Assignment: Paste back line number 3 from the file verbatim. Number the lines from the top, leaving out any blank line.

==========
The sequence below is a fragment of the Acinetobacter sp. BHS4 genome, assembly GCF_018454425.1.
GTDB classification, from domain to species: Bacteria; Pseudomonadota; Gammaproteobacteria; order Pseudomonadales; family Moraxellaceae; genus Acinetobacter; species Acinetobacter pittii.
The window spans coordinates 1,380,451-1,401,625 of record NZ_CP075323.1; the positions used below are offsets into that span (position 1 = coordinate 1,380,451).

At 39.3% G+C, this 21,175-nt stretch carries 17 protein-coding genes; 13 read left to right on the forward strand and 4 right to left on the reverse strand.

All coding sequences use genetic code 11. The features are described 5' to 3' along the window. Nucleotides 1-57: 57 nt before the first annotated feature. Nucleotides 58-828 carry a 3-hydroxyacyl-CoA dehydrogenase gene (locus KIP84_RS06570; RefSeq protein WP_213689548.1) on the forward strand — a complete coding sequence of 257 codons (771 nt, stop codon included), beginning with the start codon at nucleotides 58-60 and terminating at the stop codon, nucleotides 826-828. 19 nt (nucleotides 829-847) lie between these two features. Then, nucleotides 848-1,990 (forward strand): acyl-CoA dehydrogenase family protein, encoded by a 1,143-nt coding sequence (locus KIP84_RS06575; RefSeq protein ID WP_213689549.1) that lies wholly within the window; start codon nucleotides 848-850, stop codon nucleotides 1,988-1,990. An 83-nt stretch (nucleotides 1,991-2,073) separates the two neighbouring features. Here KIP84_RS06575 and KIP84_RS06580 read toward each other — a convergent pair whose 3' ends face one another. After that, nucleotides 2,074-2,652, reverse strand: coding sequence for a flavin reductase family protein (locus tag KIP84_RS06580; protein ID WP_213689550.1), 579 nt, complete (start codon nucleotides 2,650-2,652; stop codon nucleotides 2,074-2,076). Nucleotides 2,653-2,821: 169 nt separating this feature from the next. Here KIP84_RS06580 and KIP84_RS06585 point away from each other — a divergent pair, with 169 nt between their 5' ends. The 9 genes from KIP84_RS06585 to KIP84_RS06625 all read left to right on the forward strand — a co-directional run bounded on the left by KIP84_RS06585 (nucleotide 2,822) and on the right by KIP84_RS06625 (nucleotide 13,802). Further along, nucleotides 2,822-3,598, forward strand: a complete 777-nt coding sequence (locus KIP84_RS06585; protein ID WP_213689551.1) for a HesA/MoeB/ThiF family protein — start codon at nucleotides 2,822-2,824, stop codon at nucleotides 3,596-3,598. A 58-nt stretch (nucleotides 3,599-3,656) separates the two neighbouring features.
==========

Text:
The window spans coordinates 1,380,451-1,401,625 of record NZ_CP075323.1; the positions used below are offsets into that span (position 1 = coordinate 1,380,451).